Gold rose gradually on the first day of the week and was last recorded trading near the top end of its daily trading range, located just below the $1,950 zone. The dominant selling bias that surrounds the US dollar currently was seen as a major factor that benefitted the dollar-denominated commodity.
The dollar is under selling pressure amid doubts over the US fiscal stimulus measures. The odds for a major stimulus have dropped almost to zero after Democratic voted to block a Republican bill that might have provided almost $300 billion in new COVID-19 aid.
Additionally, Brexit woes further contributed to the growing uncertainty and extended some support to gold. Nonetheless, renewed hopes over a possible vaccine for the pandemic offered strong boosts tot he global risk sentiment. In turn, it undermined demand for the haven assets and might keep a strong lid on any significant gains for the precious metal.
AstraZeneca said that the resumption of trials for its COVID-19 vaccine candidate will happen sooner than anticipated. Also, Pfizer announced the possibility of presenting late-stage data for its vaccine before the end of October. Apart from that, investors also appeared reluctant to place any aggressive bets; before the two-day FOMC meeting that starts on September 15. The move warrants caution before placing any aggressive bets.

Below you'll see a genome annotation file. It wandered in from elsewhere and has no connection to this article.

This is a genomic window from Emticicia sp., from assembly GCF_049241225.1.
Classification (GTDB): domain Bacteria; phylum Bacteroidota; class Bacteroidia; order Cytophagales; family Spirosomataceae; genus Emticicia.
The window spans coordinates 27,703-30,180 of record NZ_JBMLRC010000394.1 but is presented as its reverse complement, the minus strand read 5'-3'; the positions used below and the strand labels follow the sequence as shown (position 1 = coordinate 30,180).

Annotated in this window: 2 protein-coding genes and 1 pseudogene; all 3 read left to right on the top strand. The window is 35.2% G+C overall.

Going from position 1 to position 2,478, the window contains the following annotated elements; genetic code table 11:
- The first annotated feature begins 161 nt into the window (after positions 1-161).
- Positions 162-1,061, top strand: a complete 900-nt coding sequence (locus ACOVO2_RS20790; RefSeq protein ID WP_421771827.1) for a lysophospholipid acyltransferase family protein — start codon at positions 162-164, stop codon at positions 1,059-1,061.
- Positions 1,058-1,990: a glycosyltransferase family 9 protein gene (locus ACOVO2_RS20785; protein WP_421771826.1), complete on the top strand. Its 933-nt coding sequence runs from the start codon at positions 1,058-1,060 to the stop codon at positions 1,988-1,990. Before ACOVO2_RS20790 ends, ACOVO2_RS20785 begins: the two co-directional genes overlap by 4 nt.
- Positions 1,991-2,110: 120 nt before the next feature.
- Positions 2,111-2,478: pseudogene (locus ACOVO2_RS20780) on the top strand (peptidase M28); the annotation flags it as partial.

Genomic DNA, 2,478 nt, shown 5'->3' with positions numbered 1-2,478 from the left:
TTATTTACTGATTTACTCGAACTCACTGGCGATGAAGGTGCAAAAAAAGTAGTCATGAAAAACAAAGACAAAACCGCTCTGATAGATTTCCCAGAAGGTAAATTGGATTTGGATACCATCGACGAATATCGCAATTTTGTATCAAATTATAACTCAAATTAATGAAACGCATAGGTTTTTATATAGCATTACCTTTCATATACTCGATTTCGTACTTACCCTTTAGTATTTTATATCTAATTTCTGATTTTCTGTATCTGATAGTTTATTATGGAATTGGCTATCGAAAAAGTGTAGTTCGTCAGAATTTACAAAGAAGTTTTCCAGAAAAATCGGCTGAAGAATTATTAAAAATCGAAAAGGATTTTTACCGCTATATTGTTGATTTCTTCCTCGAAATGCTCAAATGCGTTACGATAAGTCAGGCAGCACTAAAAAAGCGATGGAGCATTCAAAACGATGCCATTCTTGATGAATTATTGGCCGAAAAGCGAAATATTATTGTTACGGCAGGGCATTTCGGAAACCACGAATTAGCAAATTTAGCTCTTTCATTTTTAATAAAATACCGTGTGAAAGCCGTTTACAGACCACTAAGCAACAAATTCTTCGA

For now, gold seems quite likely to extend its sideways consolidative price action amid the absence of any relevant market moving economic releases from the United States.
The Gold Triangle
The symmetrical triangle that formed in gold seems to look to the Fed meeting midweek. A dovish Fed can easily become a catalyst for the gold bulls to take the precious metal higher from this tech set up. Currently, the Federal Reserve is facing a tricky situation. The United States presidential election is approaching which should result in a ‘stay as we are’ position from the Fed.
Nevertheless, the recent sell-off in the tech stocks will act as a concern if it falls harder. Thus, the Fed may want to step in to offer support to the stocks. One way they can use to do it is to introduce the idea of yield curve control. In the case that the Fed decides to embrace YCC; it will become supportive of the stocks and simultaneously weaken the dollar.